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Can anyone tell me what difference ESA II actually makes?

I have tried the various settings, Normal, Comfort, and Sport...and One Up, Two Up, and With Luggage.

I can't feel a difference. How can I be sure it is working?

Thanks
 

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There are two functions:

Preload (one-up, two-up, etc) increases load carrying by adjusting the length of the spring, and can be seen as the rear of the bike actually rises and lowers as you cycle through.

Damping controls the rebound of the front and rear shocks as the bike goes over a bump. From comfort to sport there is a noticeable change in ride from soft to firm. There is no visible indication of changing these settings.

So, you should be able to see the rear of the bike go up and down with preload changes and you should be able to feel a change in damping.

If you cannot then ESA may not be functioning.

After testing, next step could be hooking up a GS911 tester to see if any fault codes are present, or taking the bike to a dealer for testing.

There is plenty to go wrong with ESA (broken wires, burned out actuator motors, etc). Obviously BMW will want $$$$$$ to repair or replace, and there are other non-BMW options for replacement if needed.

Good luck and happy riding.
 
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@lhendrik has done a good job of explaining the features. He wrote what I would have written. Perhaps I can help explain the "experience".

PRELOAD (one-up, luggage, two-up):

Stop the motorcycle, put it in neutral, but leave the engine running. While still straddling the bike, plant both feet on the ground to take your body's weight off the seat. Press and hold the ESA button until it starts flashing for pre-load (one-up, luggage, two-up). While the preload is flashing, press the ESA button quickly to make a change. Wait a few seconds, and the preload adjustment will begin. You should feel the bike raise and lower itself slightly between your legs. Always wait until the adjustment stops before you put your weight on the seat or ride away. Don't be tempted to adjust preload at a red light. It may turn green while the preload setting is still changing.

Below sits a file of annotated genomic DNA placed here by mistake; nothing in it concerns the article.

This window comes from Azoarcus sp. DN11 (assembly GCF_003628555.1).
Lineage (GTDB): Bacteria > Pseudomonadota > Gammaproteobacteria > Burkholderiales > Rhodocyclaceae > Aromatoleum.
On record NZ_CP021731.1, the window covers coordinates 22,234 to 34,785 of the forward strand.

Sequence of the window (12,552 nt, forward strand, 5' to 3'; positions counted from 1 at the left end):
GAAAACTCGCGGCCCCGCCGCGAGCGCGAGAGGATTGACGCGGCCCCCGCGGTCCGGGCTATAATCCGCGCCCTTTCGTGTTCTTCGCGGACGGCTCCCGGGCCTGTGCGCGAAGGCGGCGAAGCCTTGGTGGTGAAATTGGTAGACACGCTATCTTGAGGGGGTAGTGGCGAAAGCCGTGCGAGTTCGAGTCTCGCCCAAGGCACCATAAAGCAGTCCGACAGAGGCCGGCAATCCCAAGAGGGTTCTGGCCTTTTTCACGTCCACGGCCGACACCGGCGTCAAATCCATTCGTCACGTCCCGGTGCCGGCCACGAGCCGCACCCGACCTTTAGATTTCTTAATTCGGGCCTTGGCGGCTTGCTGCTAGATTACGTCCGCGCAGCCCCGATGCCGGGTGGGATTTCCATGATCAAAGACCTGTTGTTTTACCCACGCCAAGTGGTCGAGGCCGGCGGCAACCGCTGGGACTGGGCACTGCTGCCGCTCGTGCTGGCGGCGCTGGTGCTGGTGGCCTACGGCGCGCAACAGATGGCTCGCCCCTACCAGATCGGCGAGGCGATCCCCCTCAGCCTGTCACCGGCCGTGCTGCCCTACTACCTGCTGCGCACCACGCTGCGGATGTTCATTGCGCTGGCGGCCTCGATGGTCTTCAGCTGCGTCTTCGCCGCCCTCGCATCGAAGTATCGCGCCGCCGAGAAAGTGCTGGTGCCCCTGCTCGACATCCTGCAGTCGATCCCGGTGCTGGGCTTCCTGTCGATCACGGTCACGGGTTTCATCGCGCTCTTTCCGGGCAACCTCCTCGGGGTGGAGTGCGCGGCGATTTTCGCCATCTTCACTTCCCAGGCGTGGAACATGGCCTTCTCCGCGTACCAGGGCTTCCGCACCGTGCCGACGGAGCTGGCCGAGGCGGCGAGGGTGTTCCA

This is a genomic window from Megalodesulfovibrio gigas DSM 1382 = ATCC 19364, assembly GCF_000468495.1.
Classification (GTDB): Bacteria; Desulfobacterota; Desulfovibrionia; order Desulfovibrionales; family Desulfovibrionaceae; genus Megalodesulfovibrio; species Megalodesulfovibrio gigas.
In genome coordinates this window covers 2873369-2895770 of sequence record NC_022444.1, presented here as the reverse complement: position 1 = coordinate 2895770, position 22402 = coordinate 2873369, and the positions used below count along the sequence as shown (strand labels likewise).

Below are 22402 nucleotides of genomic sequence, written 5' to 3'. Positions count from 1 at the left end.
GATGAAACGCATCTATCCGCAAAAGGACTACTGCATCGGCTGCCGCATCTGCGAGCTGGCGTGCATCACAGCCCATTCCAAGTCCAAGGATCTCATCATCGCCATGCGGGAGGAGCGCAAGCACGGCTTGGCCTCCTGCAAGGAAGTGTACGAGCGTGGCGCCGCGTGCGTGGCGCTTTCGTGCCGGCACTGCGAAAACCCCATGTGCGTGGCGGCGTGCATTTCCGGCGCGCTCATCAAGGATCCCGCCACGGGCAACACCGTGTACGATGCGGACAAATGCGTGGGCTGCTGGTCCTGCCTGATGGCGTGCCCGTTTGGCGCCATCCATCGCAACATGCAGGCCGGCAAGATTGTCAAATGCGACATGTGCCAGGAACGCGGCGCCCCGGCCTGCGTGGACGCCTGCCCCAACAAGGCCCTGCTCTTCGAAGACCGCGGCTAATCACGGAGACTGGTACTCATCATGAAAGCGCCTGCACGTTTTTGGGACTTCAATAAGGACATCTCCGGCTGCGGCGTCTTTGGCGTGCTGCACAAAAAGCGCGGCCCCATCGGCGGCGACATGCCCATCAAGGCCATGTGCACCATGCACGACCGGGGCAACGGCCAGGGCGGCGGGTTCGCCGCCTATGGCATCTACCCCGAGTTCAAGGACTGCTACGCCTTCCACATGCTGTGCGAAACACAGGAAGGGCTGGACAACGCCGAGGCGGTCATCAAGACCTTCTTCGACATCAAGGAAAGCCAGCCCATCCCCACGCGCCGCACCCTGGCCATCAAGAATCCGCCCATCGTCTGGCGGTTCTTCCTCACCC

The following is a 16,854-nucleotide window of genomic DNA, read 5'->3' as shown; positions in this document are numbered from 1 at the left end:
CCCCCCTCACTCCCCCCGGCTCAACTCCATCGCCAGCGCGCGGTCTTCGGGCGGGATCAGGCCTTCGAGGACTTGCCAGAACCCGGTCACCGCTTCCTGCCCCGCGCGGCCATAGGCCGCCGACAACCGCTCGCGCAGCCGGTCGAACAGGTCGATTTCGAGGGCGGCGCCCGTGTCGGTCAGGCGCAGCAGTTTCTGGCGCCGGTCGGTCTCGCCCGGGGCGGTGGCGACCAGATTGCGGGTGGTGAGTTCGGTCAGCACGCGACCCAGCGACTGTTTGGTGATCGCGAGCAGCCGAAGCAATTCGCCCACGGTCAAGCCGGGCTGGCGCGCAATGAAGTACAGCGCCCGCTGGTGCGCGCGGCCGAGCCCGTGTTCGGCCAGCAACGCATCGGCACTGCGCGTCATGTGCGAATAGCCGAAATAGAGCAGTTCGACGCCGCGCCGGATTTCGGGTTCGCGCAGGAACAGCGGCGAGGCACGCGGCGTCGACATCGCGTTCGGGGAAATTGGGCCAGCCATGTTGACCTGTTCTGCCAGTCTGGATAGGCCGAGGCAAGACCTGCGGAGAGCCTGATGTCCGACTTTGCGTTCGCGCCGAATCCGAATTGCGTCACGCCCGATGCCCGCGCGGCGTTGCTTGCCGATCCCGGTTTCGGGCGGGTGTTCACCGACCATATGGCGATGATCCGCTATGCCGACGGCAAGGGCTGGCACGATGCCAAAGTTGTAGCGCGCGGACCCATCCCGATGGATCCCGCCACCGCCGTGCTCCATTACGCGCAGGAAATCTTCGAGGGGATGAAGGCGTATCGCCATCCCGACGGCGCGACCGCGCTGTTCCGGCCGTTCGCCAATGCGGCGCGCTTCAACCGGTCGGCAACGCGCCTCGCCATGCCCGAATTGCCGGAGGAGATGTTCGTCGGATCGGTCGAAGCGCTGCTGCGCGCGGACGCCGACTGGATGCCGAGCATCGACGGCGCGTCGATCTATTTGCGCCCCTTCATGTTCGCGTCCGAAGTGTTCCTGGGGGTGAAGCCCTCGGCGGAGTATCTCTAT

DAMPING (Sport, Normal, Comfort):

Try riding at freeway speeds on a highway that isn't perfectly smooth. I do NOT mean off-roading, gravel, potholes, or any kind of really rough road. I mean a mostly smooth road with a little texture, such as the expansion seams in concrete, for example. You should be able to feel the texture of the road through your body and through the handlebars.

Sport - This is a very "tight" feel. You will notice every little grain of sand and tiny crack in the road in your body and through the handlebars. Try swerving around objects on the road as you approach them. Steering changes should feel very "tight" and responsive.

Normal - Something in-between Sport and Comfort. In my opinion, closer to Comfort.

Comfort - This is a much smoother feel. All the grains of sand and tiny cracks in the road seem to disappear. You don't feel them at all, and the larger cracks are not as jarring as they would be in "Sport" mode. Try swerving around objects on the road as you approach them. Notice how the steering feels more sluggish and less responsive, especially when compared with Sport mode.

If I were to use autos as a comparison: I would say that Sport feels like a tight sports car - not a luxury car, but a real sports car. (I wonder whether Porsches feel like that?) To me, Comfort mode feels more like a Buick. Obviously motorcycles are not cars, and my K1200GT still handles very well even in Comfort mode. It handles even better in Sport mode.

In general, I use Sport mode in the twisties and those times when I want the absolute best handling. I use Normal mode for local riding and for when I am not really paying attention or simply don't care. I use Comfort mode for those long rides on the Interstate.

Don't be afraid to experiment, and don't be afraid to throw away the labels and find the settings that best fits your personal style, needs, and comfort.

Finally, the preload and damper settings do not matter that much. If you cannot tell the difference, then they do not matter at all. The differences are subtle. I frequently find myself riding along, and then I suddenly realize that the bike has the "wrong" ESA settings. It happens to me often. For example, the bike could be loaded up with heavy luggage, and I've already crossed California and Arizona. I may be in the middle of New Mexico when I realize that the preload setting is still "one-up" instead of "luggage". So what. Nothing broke. I am not going to pull over and stop for two minutes on the Interstate just to change the preload setting. Next time I remember it, I may change it. I may not. One-up is slightly lower than the other damper settings, which makes it easier to plant my feet and balance the heavily loaded bike at stops. The truth is that I enjoy riding so much that I may not be thinking about the ESA settings.
 
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